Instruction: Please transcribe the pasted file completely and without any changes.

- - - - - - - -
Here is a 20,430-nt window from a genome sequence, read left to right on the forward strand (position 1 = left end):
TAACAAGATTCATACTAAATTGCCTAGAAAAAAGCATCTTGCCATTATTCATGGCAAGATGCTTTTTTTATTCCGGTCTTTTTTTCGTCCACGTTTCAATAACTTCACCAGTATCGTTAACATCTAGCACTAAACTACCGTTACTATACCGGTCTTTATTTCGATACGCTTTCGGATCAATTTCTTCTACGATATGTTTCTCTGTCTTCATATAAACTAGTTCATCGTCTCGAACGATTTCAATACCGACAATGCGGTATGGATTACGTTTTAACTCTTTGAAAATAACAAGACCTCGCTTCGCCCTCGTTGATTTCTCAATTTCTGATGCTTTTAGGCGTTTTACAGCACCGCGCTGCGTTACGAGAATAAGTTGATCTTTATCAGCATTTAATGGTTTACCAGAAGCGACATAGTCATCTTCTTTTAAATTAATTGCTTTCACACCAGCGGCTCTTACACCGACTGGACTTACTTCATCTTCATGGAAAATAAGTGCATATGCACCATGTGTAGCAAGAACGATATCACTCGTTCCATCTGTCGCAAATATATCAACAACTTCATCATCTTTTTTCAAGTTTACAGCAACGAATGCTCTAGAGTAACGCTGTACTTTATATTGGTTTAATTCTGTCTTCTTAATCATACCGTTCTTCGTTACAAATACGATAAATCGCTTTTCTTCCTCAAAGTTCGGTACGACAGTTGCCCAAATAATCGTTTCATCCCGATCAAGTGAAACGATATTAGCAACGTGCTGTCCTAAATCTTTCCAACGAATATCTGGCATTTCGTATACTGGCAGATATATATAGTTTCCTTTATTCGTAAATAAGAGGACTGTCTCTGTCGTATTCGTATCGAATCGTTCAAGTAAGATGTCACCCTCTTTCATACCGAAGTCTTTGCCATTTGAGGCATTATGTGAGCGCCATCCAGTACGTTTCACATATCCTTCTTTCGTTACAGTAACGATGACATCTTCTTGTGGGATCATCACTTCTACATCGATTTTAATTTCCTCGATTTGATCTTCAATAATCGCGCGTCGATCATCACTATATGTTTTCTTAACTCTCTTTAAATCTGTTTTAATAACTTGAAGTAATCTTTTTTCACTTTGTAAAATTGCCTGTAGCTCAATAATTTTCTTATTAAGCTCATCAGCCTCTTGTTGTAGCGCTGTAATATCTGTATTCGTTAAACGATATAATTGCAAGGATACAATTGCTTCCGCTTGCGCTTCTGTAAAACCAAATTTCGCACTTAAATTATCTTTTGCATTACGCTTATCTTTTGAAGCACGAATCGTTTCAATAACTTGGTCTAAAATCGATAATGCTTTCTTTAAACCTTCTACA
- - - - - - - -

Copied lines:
Here is a 20,430-nt window from a genome sequence, read left to right on the forward strand (position 1 = left end):
TAACAAGATTCATACTAAATTGCCTAGAAAAAAGCATCTTGCCATTATTCATGGCAAGATGCTTTTTTTATTCCGGTCTTTTTTTCGTCCACGTTTCAATAACTTCACCAGTATCGTTAACATCTAGCACTAAACTACCGTTACTATACCGGTCTTTATTTCGATACGCTTTCGGATCAATTTCTTCTACGATATGTTTCTCTGTCTTCATATAAACTAGTTCATCGTCTCGAACGATTTCAATACCGACAATGCGGTATGGATTACGTTTTAACTCTTTGAAAATAACAAGACCTCGCTTCGCCCTCGTTGATTTCTCAATTTCTGATGCTTTTAGGCGTTTTACAGCACCGCGCTGCGTTACGAGAATAAGTTGATCTTTATCAGCATTTAATGGTTTACCAGAAGCGACATAGTCATCTTCTTTTAAATTAATTGCTTTCACACCAGCGGCTCTTACACCGACTGGACTTACTTCATCTTCATGGAAAATAAGTGCATATGCACCATGTGTAGCAAGAACGATATCACTCGTTCCATCTGTCGCAAATATATCAACAACTTCATCATCTTTTTTCAAGTTTACAGCAACGAATGCTCTAGAGTAACGCTGTACTTTATATTGGTTTAATTCTGTCTTCTTAATCATACCGTTCTTCGTTACAAATACGATAAATCGCTTTTCTTCCTCAAAGTTCGGTACGACAGTTGCCCAAATAATCGTTTCATCCCGATCAAGTGAAACGATATTAGCAACGTGCTGTCCTAAATCTTTCCAACGAATATCTGGCATTTCGTATACTGGCAGATATATATAGTTTCCTTTATTCGTAAATAAGAGGACTGTCTCTGTCGTATTCGTATCGAATCGTTCAAGTAAGATGTCACCCTCTTTCATACCGAAGTCTTTGCCATTTGAGGCATTATGTGAGCGCCATCCAGTACGTTTCACATATCCTTCTTTCGTTACAGTAACGATGACATCTTCTTGTGGGATCATCACTTCTACATCGATTTTAATTTCCTCGATTTGATCTTCAATAATCGCGCGTCGATCATCACTATATGTTTTCTTAACTCTCTTTAAATCTGTTTTAATAACTTGAAGTAATCTTTTTTCACTTTGTAAAATTGCCTGTAGCTCAATAATTTTCTTATTAAGCTCATCAGCCTCTTGTTGTAGCGCTGTAATATCTGTATTCGTTAAACGATATAATTGCAAGGATACAATTGCTTCCGCTTGCGCTTCTGTAAAACCAAATTTCGCACTTAAATTATCTTTTGCATTACGCTTATCTTTTGAAGCACGAATCGTTTCAATAACTTGGTCTAAAATCGATAATGCTTTCTTTAAACCTTCTACA